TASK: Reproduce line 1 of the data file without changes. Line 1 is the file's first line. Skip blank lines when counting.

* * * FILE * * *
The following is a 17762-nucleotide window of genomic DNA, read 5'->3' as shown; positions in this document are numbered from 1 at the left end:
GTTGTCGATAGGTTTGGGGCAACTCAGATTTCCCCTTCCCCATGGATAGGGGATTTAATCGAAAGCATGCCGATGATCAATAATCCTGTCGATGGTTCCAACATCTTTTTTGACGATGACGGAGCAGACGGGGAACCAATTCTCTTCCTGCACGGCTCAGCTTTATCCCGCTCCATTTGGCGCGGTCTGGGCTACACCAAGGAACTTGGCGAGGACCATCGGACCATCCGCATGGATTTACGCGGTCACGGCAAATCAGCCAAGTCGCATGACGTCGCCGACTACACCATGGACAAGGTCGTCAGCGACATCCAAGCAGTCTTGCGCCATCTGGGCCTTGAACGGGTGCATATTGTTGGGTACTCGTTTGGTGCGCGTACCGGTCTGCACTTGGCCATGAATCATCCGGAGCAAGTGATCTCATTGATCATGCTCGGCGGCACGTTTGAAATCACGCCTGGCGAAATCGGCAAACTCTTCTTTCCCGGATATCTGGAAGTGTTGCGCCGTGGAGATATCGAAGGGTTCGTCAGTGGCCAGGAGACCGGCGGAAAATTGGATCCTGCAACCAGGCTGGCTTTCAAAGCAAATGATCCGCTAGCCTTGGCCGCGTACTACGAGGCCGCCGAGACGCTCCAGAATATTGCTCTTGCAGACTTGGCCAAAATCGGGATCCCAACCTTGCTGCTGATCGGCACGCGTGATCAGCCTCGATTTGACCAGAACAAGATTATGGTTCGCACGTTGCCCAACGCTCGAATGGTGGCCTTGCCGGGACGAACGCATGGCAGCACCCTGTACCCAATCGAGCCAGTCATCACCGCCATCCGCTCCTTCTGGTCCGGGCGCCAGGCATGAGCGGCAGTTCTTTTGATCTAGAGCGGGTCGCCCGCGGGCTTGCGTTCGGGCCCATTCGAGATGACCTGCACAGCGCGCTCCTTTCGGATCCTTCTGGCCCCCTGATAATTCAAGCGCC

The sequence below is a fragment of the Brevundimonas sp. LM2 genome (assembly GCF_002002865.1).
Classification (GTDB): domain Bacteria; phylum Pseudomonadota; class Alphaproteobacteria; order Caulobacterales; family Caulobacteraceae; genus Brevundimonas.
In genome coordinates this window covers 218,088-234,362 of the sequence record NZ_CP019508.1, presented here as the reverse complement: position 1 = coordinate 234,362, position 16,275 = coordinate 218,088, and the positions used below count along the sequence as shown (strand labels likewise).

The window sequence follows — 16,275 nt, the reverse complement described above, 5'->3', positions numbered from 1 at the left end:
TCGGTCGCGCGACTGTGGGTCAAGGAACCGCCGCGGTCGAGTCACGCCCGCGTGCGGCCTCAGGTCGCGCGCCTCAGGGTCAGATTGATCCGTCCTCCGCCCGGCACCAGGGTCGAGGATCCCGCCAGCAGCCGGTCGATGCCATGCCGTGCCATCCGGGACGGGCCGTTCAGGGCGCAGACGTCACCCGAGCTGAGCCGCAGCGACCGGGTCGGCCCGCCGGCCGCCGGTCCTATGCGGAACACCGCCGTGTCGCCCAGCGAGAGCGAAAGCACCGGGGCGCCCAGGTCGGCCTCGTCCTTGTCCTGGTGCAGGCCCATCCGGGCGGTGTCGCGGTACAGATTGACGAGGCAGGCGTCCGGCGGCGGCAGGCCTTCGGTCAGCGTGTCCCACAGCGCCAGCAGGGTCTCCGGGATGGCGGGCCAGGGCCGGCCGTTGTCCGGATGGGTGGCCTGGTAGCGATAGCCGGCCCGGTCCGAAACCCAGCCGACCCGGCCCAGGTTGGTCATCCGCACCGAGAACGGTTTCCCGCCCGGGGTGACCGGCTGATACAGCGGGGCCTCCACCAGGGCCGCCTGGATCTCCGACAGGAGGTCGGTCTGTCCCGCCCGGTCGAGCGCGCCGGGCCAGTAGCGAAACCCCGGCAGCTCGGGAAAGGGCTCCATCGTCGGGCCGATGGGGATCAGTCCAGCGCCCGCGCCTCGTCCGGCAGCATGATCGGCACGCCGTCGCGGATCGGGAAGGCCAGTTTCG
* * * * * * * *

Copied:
The following is a 17762-nucleotide window of genomic DNA, read 5'->3' as shown; positions in this document are numbered from 1 at the left end: